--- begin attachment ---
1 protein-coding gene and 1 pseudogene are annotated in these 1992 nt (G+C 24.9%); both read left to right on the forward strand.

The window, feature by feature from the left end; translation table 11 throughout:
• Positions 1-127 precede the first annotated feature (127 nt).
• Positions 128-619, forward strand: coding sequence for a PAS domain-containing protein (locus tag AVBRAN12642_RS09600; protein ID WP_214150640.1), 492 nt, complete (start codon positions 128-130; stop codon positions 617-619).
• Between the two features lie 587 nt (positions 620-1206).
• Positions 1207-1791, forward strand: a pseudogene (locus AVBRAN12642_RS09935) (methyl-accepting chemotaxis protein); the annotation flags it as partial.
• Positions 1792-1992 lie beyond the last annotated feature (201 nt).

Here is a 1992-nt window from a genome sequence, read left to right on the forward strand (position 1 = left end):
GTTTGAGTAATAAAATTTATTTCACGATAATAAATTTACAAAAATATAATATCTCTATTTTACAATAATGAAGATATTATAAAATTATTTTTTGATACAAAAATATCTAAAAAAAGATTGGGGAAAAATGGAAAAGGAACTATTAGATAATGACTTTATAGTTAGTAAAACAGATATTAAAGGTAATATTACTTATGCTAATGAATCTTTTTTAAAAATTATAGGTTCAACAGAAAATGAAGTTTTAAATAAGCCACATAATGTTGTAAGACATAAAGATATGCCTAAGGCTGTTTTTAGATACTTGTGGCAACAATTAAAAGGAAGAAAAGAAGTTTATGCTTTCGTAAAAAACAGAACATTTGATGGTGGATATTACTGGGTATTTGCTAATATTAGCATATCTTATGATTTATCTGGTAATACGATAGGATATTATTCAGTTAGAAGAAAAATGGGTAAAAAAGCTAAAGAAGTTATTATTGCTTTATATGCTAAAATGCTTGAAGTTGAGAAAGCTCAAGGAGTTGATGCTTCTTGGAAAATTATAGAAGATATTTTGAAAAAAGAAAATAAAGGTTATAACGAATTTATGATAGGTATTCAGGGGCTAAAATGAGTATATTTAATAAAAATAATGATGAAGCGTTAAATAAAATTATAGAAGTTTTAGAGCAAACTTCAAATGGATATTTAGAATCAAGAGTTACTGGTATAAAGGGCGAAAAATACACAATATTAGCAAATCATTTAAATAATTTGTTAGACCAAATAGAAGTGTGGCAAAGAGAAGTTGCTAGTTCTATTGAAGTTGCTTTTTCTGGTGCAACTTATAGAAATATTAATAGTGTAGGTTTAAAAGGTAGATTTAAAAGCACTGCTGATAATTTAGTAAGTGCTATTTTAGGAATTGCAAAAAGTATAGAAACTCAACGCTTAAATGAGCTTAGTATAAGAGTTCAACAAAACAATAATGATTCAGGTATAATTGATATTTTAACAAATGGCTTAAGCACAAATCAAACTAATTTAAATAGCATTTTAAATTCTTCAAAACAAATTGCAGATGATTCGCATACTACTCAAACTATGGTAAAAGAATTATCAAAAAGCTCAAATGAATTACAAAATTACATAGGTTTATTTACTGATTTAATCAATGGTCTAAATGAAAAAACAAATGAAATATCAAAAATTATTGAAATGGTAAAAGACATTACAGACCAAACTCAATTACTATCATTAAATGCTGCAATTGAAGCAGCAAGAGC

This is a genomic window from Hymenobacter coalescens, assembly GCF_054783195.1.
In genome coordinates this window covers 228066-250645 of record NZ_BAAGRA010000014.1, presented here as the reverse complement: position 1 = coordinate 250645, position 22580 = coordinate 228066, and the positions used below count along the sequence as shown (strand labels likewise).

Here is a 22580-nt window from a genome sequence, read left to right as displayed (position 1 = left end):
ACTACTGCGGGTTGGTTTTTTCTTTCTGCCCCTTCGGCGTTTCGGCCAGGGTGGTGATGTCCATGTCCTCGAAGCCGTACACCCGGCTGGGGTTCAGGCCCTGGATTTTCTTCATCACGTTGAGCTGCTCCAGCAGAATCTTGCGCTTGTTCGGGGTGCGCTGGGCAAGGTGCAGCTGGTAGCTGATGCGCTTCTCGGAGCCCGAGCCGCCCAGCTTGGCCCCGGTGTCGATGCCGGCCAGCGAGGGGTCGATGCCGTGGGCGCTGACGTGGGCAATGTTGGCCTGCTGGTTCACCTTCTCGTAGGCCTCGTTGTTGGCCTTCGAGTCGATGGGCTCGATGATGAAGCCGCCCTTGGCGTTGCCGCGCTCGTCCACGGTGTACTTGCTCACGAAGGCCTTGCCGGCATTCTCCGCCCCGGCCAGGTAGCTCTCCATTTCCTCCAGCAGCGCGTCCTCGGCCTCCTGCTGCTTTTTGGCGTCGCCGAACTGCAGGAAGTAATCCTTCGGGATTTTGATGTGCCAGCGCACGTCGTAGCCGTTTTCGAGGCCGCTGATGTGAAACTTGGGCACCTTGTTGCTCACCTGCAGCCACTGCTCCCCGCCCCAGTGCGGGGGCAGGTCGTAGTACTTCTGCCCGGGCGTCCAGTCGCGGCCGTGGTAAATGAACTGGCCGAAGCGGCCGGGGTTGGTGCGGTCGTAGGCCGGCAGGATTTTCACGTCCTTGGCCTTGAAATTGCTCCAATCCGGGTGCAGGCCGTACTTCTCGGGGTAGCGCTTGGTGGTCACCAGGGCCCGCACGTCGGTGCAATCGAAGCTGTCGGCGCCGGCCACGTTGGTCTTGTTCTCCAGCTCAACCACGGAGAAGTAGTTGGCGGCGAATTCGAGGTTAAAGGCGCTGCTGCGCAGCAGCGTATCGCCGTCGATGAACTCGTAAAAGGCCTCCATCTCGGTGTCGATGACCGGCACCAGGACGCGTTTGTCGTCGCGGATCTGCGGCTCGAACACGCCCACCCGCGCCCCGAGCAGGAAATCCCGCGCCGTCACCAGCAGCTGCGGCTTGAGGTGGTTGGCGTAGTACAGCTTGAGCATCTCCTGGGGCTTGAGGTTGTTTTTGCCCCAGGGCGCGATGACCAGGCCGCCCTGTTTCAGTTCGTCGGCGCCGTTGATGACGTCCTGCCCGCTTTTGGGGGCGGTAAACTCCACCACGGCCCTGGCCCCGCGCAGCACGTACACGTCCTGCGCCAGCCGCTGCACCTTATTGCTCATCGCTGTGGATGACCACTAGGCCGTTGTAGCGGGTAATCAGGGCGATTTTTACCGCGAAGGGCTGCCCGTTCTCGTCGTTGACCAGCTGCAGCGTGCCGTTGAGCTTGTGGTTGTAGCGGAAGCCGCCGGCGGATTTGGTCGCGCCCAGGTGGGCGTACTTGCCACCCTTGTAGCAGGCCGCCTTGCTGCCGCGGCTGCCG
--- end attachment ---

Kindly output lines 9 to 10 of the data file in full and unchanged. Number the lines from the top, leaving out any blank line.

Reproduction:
GTTTGAGTAATAAAATTTATTTCACGATAATAAATTTACAAAAATATAATATCTCTATTTTACAATAATGAAGATATTATAAAATTATTTTTTGATACAAAAATATCTAAAAAAAGATTGGGGAAAAATGGAAAAGGAACTATTAGATAATGACTTTATAGTTAGTAAAACAGATATTAAAGGTAATATTACTTATGCTAATGAATCTTTTTTAAAAATTATAGGTTCAACAGAAAATGAAGTTTTAAATAAGCCACATAATGTTGTAAGACATAAAGATATGCCTAAGGCTGTTTTTAGATACTTGTGGCAACAATTAAAAGGAAGAAAAGAAGTTTATGCTTTCGTAAAAAACAGAACATTTGATGGTGGATATTACTGGGTATTTGCTAATATTAGCATATCTTATGATTTATCTGGTAATACGATAGGATATTATTCAGTTAGAAGAAAAATGGGTAAAAAAGCTAAAGAAGTTATTATTGCTTTATATGCTAAAATGCTTGAAGTTGAGAAAGCTCAAGGAGTTGATGCTTCTTGGAAAATTATAGAAGATATTTTGAAAAAAGAAAATAAAGGTTATAACGAATTTATGATAGGTATTCAGGGGCTAAAATGAGTATATTTAATAAAAATAATGATGAAGCGTTAAATAAAATTATAGAAGTTTTAGAGCAAACTTCAAATGGATATTTAGAATCAAGAGTTACTGGTATAAAGGGCGAAAAATACACAATATTAGCAAATCATTTAAATAATTTGTTAGACCAAATAGAAGTGTGGCAAAGAGAAGTTGCTAGTTCTATTGAAGTTGCTTTTTCTGGTGCAACTTATAGAAATATTAATAGTGTAGGTTTAAAAGGTAGATTTAAAAGCACTGCTGATAATTTAGTAAGTGCTATTTTAGGAATTGCAAAAAGTATAGAAACTCAACGCTTAAATGAGCTTAGTATAAGAGTTCAACAAAACAATAATGATTCAGGTATAATTGATATTTTAACAAATGGCTTAAGCACAAATCAAACTAATTTAAATAGCATTTTAAATTCTTCAAAACAAATTGCAGATGATTCGCATACTACTCAAACTATGGTAAAAGAATTATCAAAAAGCTCAAATGAATTACAAAATTACATAGGTTTATTTACTGATTTAATCAATGGTCTAAATGAAAAAACAAATGAAATATCAAAAATTATTGAAATGGTAAAAGACATTACAGACCAAACTCAATTACTATCATTAAATGCTGCAATTGAAGCAGCAAGAGC

This is a genomic window from Hymenobacter coalescens, assembly GCF_054783195.1.